Green Green Grass of Home

By Heidi Lewis

Green garlic is the  biddy little baby of grown-up garlic. The bulbs of  garlic wrapped in white papery skins that are our kitchen talismans and  cooking standbys are the mature members of the allum family. These  green scallion-like stems are the baby shoots. They are the by-product of  the garlic-growing process. To make room for the bulbs to mature, the  little shoots are thinned out—plucked from the ground before they are  all growed up.

When farmer Darryl Wong of Santa Cruz-based Freewheelin’ Farm walks  along the feathery green rows of garlic grass, stooping and thinning—his  theme song may well be “Green, Green Grass of Home,” the song that  Porter Wagoner made a hit in 1965. A garlic field needs a theme song—since the farmer has to watch it every week. They have garlic greens to  pick and garlic scapes to trim in order to cultivate the plant to drive its  vital plant energy into the big garlic bulb.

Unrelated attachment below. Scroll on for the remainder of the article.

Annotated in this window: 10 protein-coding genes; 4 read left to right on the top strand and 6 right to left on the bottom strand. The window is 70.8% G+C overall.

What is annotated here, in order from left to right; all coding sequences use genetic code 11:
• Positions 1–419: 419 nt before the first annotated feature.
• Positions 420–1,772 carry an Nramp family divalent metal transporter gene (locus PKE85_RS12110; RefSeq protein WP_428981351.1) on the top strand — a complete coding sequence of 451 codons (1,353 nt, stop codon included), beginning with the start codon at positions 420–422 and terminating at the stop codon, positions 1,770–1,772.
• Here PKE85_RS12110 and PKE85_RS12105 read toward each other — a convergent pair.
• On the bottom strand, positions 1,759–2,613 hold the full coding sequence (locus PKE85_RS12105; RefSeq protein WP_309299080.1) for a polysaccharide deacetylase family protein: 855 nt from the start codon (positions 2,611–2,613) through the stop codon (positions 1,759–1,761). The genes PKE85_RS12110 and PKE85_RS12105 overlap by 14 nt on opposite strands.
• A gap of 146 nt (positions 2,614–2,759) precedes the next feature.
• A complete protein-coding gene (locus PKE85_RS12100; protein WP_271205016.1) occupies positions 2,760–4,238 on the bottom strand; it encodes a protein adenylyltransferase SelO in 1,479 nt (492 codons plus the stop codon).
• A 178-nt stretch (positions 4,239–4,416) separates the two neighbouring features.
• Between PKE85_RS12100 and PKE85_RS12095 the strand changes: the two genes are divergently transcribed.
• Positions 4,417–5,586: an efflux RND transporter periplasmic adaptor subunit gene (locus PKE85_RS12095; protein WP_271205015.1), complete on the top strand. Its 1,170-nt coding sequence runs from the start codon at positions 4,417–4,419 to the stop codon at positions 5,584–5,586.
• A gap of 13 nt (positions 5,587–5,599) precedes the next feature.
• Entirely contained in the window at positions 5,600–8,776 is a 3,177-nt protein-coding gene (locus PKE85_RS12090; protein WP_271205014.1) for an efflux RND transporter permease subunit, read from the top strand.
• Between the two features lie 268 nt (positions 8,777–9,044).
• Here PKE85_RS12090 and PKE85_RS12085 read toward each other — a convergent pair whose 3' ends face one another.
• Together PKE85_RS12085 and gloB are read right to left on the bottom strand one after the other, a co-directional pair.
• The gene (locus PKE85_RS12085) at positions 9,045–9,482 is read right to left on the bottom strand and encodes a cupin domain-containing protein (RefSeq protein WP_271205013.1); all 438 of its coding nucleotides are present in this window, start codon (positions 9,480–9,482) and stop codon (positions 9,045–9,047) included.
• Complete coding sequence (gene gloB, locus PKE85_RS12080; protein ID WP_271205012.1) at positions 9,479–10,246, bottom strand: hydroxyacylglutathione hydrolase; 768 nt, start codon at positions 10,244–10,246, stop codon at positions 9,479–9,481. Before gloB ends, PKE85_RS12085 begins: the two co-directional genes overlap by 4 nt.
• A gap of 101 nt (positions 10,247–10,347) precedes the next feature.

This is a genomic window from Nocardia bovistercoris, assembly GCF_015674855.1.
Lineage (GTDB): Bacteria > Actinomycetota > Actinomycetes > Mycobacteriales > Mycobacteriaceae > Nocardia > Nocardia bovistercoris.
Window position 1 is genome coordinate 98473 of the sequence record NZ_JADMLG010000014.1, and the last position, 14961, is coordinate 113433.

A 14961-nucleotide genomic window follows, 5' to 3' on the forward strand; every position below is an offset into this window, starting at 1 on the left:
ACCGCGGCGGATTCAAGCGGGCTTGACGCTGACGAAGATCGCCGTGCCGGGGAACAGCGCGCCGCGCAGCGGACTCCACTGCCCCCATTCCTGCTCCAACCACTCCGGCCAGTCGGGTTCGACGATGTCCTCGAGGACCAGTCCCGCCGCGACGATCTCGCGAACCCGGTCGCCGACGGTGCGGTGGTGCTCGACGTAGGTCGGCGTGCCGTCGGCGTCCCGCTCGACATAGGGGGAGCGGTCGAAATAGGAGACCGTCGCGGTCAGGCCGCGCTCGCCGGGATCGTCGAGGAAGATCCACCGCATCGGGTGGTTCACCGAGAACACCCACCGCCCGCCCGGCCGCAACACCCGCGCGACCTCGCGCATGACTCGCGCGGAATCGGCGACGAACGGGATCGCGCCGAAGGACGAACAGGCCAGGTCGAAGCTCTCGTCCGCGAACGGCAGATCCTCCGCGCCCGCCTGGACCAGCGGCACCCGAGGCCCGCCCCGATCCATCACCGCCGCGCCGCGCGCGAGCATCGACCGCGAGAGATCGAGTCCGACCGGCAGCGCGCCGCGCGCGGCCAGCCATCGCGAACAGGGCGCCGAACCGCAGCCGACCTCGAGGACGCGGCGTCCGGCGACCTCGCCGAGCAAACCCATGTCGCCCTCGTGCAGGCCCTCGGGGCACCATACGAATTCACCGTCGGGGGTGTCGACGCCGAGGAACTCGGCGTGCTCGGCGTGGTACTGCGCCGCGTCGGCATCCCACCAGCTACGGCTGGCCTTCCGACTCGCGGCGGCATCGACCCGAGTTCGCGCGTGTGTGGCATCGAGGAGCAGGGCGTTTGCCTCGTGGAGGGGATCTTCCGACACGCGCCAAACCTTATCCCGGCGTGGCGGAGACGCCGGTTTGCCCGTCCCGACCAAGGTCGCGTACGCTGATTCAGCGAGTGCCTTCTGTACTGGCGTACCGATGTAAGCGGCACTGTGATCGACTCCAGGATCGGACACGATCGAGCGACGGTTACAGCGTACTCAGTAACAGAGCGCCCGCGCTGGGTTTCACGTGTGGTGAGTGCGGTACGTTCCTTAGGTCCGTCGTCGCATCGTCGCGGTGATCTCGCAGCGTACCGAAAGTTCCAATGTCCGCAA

The mild garlic greens are a welcome spring treat to those who are not  in love with clove garlic. In his article for the New York Times, Daniel  Patterson, chef and owner of Coi restaurant in San Francisco, calls green  garlic the defanged garlic. “Green garlic is a transformational ingredient,  one that can remain in the background while making the elements  around it better. It loves all things spring: new onions and potatoes, lamb,  artichokes, fava beans, peas.” He adds, “Unlike mature garlic, green garlic  is difficult to overuse.”

Preparation: Clean and chop as you would leeks or scallions. Use the stem  up to dark green. No need to peel the outer layer.

Storage: Place the shoots like flowers in a jar of water in the refrigerator  and cover with a plastic bag. Or wrap a damp paper towel around the  stalks and place loosely in a plastic bag in the fridge.

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The FruitGuys Magazine is your source for workplace culture, trends and healthy living. Previously known as The FruitGuys Almanac, the Magazine began in 2007. Editors and contributors include nationally known journalists and food writers. Submissions and suggestions can be sent to the editor.